Stylistically and conceptually, I don’t see the slightest resemblance between Chris’s designs and most of Mari’s, it was the combination of the words “crate” “puro”, and how I wish “furniture of necessity” to be defined.

      I purposefully paired Bill’s Ulmer Hocker and some Mari tables to add some nuance to the knee jerk reaction that says Bauhaus = bad, which seemed to be the gist of an earlier post on Walter Gropius’s F51 chair.

      I don’t know of any association between Mari and Global Tools, but they are similarly radical in their embrace of “tecnica povera,” meaning poor or humble technology. Anyone interested in the confluence of anarchy and craft should at least take a look at this history of the group’s work. http://saltonline.org/media/files/globaltools_scrd-1.pdf

  4. KampWood says:

    In reading and looking at his art and furniture all day it brought me back to looking at midcenturey modern furniture, is my mind just being weird or does there seem to be a similar pattern of line and simplicity in the pieces?

    • jenohdit says:

      Stylistically, the pieces the projects in the book most remind me of are a sideboard by Edward William Godwin, and another by Gerrit Reitveld for the Elling house. Both are easy to find online.

      Not that I think either had anything to do with Mari’s work.

      By the early 70’s the influence of the Hochschule für Gestaltung Ulm (the successor to the Bauhaus) was unavoidable and Mari’s autoprogettazione? project is among other things a commentary of sorts on that influence. It’s part of a dialog meant to take place among insiders to a large degree.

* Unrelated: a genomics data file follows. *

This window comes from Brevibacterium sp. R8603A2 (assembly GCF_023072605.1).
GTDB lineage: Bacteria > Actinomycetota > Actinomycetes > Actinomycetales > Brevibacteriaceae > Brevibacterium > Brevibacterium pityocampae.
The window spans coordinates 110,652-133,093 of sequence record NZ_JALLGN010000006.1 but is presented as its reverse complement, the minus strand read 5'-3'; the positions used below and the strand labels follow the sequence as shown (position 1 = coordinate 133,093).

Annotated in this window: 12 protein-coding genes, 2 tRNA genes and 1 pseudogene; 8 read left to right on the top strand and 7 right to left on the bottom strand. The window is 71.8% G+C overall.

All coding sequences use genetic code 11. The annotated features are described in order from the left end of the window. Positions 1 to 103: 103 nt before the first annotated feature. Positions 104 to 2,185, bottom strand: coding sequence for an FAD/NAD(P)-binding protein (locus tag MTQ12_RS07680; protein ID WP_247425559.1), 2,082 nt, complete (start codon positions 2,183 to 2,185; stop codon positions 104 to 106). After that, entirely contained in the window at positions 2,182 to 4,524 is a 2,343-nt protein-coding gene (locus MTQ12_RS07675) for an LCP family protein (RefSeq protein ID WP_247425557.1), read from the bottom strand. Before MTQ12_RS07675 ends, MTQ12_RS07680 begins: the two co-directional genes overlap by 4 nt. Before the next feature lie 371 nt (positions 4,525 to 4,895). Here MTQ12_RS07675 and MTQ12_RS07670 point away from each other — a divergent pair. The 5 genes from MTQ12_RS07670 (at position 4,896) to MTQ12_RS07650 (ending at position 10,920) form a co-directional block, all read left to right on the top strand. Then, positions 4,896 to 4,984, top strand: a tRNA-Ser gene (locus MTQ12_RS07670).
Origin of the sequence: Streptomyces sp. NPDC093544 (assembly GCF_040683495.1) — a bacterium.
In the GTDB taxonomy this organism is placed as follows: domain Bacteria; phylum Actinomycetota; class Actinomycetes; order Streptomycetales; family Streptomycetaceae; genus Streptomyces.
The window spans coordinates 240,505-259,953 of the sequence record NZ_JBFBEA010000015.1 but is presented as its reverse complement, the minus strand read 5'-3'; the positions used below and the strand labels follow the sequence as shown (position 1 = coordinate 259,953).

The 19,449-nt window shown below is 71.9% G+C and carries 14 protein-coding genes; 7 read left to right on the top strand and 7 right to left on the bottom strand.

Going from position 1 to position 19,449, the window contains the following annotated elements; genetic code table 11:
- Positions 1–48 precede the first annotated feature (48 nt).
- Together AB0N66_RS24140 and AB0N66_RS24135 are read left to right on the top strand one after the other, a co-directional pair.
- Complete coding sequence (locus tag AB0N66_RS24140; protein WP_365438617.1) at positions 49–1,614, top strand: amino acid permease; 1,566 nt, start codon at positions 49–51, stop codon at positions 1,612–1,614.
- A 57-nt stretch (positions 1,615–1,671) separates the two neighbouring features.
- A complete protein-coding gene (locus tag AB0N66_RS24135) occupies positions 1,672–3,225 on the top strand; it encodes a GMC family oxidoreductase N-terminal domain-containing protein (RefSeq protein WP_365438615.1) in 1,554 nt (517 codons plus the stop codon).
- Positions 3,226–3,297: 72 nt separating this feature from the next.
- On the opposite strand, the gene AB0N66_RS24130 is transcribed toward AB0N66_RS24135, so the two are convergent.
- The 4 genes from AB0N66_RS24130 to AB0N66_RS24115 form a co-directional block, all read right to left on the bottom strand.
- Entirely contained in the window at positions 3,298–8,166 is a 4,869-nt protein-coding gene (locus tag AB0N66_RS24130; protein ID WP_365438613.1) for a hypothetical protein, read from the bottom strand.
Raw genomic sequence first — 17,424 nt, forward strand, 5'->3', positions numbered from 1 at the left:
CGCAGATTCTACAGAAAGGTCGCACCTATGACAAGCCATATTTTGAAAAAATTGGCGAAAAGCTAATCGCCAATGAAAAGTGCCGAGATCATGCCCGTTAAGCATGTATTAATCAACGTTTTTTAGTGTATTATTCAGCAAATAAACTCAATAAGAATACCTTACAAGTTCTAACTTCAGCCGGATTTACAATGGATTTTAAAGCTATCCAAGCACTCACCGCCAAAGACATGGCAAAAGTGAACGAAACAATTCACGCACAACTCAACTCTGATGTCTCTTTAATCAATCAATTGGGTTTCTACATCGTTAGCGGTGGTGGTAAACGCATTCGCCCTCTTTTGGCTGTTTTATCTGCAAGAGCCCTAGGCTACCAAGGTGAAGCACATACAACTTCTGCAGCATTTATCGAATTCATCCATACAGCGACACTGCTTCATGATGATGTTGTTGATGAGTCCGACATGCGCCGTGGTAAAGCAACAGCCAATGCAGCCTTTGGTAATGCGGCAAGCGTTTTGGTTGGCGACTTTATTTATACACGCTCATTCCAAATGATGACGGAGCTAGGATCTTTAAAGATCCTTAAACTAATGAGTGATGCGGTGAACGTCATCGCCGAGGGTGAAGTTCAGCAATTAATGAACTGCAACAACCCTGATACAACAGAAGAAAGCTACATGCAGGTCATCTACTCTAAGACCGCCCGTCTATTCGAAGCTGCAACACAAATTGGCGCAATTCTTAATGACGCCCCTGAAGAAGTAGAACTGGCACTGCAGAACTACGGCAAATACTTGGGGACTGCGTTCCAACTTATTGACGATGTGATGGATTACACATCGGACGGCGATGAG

Simplicity is very much the thing, but it’s a different simplicity than the clean, precise Swiss/German type (Max Bill, Dieter Rams) or the historicist, romantic type advocated by his very influential fellow Italian, Aldo Rossi.

      Mari put structure front and center, eliminated expensive materials (a la the Arte Povera movement) and complex joinery as well as any historical references, and more or less gave his designs away. That was a pretty radical thing to do but in keeping with the spirit of the times.

      Americans seem to read anarchy as individualism, but the more collectivist sort that created places like Christiania in Copenhagen was very much alive in Europe at that time. https://en.wikipedia.org/wiki/Freetown_Christiania Of course in the imaginary, ideal, collective society everyone would have access to the collective shop or it would make them all they needed. Worked for the Shakers, the New Harmonists, the Amana Colonies, and so on after all.

      The irony is the prices Mari’s originals bring now.

  5. WarrenP says:

    I think Mari’s comment makes perfect sense in context; Production furniture probably has to be done by machine. That has no bearing on what a person who is not doing production work but rather choosing to build something by hand, for reasons known to him or her alone. What would Mari think of the hand tool woodworking movement? If it got people thinking about design, he’d probably like it a lot.

Comments are closed.